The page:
US policymakers are moving on with their bank bailout plan , which is now centered on the assets that derive value from the housing market. The pending question is: when will home values stabilize?
Since renting and owning a home are substitutes, economists often use the price (home values) to rent ratio to determine the relative value of home ownership. Generally, as the price-rent ratio rises above its trend value, then home ownership becomes more over-valued (the opposite is true for a lower than normal price-rent raio).
The chart illustrates the national price-rent ratio, which is calculated as the quarterly home price index (either OFHEO or S&P Case Shiller) divided by the Bureau of Labor Statistics' owner-occupied price index. Into the third quarter of 2008 (the latest data point), home values were still very much overvalued compared to renting, indicating that national prices still have some downward momentum to go.
But at the city level, some price stabilization is afoot.
The chart illustrates the third quarter 2008 deviation of price-rent ratios across all 54 metro areas in the U.S. (the data come from this Time article, where about 2/3 of the way down, you will see the link, click here) relative to their 15-year averages. There is a sense of over correction in key cities, where the price-rent ratios in Cleveland, Riverside-San Bernadino, and Detroit are 18.7%, 16.7%, and 15.3% below their long-run averages. These markets would be considered hot buys in normal economic times.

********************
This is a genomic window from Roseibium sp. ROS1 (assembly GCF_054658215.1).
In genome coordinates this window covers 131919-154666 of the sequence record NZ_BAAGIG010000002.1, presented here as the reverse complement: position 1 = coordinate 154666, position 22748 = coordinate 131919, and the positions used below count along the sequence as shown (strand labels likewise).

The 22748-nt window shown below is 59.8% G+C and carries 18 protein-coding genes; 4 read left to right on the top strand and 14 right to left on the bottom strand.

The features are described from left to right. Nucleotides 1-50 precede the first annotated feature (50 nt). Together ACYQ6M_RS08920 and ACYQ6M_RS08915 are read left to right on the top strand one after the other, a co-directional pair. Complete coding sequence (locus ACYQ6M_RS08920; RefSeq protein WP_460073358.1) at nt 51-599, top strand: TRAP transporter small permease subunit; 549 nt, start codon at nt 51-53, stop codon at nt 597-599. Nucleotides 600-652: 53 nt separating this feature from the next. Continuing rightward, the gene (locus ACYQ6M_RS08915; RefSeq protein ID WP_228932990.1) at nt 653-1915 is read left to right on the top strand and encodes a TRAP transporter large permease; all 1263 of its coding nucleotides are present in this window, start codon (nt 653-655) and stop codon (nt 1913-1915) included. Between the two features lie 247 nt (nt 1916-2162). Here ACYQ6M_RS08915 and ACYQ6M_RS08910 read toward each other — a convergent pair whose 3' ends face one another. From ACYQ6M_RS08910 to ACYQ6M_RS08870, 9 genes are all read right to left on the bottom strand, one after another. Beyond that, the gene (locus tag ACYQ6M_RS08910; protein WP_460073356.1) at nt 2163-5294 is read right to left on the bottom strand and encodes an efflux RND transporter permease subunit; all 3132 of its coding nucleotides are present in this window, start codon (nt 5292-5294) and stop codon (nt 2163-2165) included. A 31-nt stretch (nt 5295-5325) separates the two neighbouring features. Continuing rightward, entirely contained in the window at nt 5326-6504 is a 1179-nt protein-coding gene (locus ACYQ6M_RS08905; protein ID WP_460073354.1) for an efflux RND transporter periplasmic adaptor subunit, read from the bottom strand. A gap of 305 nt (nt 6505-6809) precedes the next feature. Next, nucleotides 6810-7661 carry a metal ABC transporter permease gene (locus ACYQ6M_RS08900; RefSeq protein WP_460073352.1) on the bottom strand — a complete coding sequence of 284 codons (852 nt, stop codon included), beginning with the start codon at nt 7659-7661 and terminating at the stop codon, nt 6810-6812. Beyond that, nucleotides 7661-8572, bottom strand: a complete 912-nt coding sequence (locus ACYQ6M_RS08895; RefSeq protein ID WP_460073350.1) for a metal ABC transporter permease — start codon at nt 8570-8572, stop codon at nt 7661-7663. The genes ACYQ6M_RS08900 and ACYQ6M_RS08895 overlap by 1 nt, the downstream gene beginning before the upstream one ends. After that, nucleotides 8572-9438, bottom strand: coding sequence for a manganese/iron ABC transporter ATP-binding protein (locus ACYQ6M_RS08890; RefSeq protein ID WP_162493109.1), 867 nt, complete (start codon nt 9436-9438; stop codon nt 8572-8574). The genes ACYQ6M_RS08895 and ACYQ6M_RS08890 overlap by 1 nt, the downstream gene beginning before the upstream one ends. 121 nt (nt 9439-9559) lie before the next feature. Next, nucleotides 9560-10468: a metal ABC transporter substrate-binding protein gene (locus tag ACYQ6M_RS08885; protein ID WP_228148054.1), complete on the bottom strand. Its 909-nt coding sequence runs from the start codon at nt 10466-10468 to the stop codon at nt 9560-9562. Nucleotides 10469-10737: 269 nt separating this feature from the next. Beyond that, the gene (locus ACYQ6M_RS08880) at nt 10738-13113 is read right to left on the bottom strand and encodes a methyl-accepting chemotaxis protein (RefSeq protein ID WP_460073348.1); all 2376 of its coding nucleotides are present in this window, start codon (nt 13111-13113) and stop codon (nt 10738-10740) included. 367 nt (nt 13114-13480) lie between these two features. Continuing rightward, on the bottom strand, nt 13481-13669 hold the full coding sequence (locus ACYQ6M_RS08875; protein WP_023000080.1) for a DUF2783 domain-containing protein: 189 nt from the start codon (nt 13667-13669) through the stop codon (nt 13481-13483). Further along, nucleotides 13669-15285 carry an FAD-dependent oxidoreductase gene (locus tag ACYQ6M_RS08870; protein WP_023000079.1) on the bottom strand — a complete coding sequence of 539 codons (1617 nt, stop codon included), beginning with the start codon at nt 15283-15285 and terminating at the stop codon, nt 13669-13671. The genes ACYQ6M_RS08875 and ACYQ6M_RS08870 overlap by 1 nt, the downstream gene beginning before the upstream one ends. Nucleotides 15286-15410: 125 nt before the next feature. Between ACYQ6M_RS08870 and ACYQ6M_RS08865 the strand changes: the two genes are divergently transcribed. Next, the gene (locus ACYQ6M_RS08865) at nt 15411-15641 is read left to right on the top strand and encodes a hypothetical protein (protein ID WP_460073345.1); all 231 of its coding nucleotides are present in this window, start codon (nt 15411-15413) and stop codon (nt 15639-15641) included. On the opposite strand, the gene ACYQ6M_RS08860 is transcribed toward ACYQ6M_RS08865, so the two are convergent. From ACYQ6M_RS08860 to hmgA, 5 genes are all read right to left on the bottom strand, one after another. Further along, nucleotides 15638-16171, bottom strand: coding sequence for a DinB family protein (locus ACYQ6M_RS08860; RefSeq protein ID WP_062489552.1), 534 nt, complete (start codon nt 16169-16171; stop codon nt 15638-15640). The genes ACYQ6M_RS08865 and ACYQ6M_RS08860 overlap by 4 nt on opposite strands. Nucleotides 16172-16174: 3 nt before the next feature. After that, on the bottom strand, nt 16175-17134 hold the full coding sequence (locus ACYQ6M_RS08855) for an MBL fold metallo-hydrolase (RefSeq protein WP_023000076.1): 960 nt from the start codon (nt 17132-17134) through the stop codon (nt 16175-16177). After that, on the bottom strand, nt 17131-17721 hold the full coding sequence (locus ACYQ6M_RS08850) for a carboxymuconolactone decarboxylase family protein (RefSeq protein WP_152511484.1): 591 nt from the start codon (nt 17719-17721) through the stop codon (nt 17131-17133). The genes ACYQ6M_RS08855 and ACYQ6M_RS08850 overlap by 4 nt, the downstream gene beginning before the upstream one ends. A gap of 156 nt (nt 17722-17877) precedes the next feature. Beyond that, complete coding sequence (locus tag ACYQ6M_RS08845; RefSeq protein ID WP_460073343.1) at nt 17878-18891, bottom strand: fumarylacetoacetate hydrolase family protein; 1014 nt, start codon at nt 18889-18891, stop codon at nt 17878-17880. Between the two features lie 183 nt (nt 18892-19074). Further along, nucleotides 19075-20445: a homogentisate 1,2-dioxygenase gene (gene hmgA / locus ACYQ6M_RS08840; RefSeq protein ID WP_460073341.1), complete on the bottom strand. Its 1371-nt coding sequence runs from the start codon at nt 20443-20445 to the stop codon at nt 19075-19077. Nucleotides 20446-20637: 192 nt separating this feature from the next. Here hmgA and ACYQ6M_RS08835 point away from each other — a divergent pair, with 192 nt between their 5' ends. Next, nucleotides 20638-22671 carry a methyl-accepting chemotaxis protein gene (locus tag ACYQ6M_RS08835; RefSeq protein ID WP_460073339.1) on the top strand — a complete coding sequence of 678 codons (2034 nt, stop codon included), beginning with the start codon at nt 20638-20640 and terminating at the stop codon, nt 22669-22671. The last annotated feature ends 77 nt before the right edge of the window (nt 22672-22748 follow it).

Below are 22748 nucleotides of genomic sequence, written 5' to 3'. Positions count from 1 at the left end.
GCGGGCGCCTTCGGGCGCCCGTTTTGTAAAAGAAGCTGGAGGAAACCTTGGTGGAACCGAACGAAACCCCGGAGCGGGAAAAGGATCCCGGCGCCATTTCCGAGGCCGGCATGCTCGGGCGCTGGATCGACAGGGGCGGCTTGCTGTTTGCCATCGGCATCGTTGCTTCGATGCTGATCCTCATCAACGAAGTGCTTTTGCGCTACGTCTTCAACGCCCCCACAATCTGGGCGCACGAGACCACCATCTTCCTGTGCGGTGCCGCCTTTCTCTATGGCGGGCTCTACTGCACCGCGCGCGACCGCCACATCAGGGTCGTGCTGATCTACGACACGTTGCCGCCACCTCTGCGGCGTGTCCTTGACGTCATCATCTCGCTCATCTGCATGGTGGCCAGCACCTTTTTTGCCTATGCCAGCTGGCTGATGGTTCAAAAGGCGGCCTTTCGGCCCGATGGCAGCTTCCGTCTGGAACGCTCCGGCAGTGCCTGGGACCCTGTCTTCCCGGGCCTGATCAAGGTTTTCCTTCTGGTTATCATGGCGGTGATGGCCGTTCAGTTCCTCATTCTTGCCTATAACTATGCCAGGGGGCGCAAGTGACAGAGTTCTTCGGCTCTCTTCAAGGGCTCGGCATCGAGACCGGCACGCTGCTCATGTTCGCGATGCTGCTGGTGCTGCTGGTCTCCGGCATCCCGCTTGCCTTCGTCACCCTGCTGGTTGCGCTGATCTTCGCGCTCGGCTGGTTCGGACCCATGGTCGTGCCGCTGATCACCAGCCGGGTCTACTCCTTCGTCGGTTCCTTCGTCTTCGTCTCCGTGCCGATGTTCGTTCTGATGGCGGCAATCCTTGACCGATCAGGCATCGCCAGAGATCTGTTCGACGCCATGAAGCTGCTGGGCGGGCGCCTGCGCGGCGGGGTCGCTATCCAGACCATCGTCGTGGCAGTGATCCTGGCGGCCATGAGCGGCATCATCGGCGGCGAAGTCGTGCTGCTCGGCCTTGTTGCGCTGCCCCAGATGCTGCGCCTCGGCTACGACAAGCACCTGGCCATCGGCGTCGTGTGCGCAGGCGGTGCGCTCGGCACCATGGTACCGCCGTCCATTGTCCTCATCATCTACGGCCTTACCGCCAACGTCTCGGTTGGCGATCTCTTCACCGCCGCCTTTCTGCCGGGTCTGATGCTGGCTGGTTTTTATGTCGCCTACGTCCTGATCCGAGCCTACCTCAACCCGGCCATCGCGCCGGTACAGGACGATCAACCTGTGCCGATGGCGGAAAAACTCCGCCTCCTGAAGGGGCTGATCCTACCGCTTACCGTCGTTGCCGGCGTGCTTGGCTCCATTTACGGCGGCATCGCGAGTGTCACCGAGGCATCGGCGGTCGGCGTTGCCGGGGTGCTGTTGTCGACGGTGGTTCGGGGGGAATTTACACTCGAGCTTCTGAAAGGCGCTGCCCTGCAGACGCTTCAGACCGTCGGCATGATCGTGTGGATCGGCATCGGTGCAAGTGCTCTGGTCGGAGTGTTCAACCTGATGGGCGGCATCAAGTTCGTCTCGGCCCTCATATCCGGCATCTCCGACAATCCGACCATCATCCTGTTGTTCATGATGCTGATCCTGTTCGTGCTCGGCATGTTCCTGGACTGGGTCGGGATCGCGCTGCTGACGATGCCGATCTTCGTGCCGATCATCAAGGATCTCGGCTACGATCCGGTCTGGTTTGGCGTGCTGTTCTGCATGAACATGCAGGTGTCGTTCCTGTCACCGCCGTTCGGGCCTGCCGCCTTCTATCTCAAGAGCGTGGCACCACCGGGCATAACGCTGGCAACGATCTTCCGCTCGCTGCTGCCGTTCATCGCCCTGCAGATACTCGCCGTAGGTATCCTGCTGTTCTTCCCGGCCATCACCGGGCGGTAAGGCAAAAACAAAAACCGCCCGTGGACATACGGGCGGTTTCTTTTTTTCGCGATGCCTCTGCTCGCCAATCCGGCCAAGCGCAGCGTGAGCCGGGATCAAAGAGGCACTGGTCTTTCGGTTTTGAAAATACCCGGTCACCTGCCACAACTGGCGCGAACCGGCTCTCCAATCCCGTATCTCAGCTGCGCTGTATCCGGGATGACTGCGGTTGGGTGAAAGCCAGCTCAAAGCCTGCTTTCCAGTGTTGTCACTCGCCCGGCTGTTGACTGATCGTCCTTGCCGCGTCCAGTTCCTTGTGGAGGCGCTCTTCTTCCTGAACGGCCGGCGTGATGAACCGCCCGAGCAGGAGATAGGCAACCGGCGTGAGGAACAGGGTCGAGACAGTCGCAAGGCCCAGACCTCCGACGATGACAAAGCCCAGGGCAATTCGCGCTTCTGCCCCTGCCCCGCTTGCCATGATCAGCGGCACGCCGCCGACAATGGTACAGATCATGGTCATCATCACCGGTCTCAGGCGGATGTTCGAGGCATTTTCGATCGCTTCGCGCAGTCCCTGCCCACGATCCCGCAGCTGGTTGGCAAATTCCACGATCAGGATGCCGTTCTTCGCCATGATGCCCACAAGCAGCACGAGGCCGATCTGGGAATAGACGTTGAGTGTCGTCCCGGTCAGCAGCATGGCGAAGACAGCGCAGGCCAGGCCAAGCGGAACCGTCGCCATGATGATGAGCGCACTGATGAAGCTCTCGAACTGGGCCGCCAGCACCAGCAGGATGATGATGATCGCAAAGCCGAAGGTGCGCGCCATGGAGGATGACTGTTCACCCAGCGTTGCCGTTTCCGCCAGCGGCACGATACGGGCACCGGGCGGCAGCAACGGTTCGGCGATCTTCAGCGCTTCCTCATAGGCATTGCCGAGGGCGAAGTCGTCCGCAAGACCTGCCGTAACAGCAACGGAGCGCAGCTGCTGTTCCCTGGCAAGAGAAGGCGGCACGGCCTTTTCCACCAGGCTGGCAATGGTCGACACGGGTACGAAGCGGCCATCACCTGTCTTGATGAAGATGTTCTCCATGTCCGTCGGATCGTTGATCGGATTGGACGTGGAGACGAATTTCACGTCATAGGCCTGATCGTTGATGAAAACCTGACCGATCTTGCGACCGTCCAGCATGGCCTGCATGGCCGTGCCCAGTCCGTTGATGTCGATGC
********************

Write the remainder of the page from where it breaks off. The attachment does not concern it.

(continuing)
A correlation with foreclosures? Sure (source: Realtytrac).
The chart illustrates the 10 states with the highest new foreclosure filings for December 2008. Realtytrac.com reports that 2008 saw 2.3 million foreclosure filings, which is 81% higher than in 2007 and 225% than in 2006. Except Except for Indianapolis and Kansas City, each metro area that is overvalued is in either California and Ohio, or top foreclosure states.
Foreclosures are pushing prices down, and this sort of price discovery (finding an equilibrium where supply meets demand) is a necessary evil in market corrections; but some markets have over-corrected. The good news: states like California and Ohio may be seeing stabilization in their housing markets.
However, some states are set for further corrections. Cities in New York (New York-White Planes), Maryland (Baltimore), Virginia (Richmond), Florida (West Palm Beach, Jacksonville), and North Carolina (Charlotte), for example, have price-rent ratios that are still at least 24% above the long run averages.